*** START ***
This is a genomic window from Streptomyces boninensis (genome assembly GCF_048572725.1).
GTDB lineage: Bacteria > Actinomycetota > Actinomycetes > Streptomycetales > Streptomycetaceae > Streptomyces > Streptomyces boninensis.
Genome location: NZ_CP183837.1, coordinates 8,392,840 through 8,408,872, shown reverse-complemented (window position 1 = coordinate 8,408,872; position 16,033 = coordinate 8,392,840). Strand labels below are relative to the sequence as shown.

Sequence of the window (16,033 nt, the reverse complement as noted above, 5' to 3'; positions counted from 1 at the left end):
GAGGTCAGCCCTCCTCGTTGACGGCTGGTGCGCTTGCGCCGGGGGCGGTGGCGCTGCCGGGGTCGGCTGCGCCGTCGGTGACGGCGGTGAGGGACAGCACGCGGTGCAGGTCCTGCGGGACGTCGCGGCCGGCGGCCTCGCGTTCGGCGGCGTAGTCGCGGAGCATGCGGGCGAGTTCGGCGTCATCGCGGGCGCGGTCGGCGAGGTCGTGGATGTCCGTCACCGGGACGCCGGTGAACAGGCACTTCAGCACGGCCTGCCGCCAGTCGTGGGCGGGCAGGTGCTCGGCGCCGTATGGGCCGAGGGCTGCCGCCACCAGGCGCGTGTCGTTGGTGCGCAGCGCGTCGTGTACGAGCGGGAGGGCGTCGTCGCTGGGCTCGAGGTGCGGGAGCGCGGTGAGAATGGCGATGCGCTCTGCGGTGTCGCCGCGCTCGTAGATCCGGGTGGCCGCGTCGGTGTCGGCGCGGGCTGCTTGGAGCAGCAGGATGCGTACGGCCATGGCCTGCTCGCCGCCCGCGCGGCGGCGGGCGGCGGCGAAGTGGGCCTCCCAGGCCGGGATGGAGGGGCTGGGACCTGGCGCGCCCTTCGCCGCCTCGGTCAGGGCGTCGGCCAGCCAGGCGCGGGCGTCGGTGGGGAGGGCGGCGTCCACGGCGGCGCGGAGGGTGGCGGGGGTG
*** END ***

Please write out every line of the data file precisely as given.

This is a genomic window from Streptomyces boninensis (genome assembly GCF_048572725.1).
GTDB lineage: Bacteria > Actinomycetota > Actinomycetes > Streptomycetales > Streptomycetaceae > Streptomyces > Streptomyces boninensis.
Genome location: NZ_CP183837.1, coordinates 8,392,840 through 8,408,872, shown reverse-complemented (window position 1 = coordinate 8,408,872; position 16,033 = coordinate 8,392,840). Strand labels below are relative to the sequence as shown.

Sequence of the window (16,033 nt, the reverse complement as noted above, 5' to 3'; positions counted from 1 at the left end):
GAGGTCAGCCCTCCTCGTTGACGGCTGGTGCGCTTGCGCCGGGGGCGGTGGCGCTGCCGGGGTCGGCTGCGCCGTCGGTGACGGCGGTGAGGGACAGCACGCGGTGCAGGTCCTGCGGGACGTCGCGGCCGGCGGCCTCGCGTTCGGCGGCGTAGTCGCGGAGCATGCGGGCGAGTTCGGCGTCATCGCGGGCGCGGTCGGCGAGGTCGTGGATGTCCGTCACCGGGACGCCGGTGAACAGGCACTTCAGCACGGCCTGCCGCCAGTCGTGGGCGGGCAGGTGCTCGGCGCCGTATGGGCCGAGGGCTGCCGCCACCAGGCGCGTGTCGTTGGTGCGCAGCGCGTCGTGTACGAGCGGGAGGGCGTCGTCGCTGGGCTCGAGGTGCGGGAGCGCGGTGAGAATGGCGATGCGCTCTGCGGTGTCGCCGCGCTCGTAGATCCGGGTGGCCGCGTCGGTGTCGGCGCGGGCTGCTTGGAGCAGCAGGATGCGTACGGCCATGGCCTGCTCGCCGCCCGCGCGGCGGCGGGCGGCGGCGAAGTGGGCCTCCCAGGCCGGGATGGAGGGGCTGGGACCTGGCGCGCCCTTCGCCGCCTCGGTCAGGGCGTCGGCCAGCCAGGCGCGGGCGTCGGTGGGGAGGGCGGCGTCCACGGCGGCGCGGAGGGTGGCGGGGGTG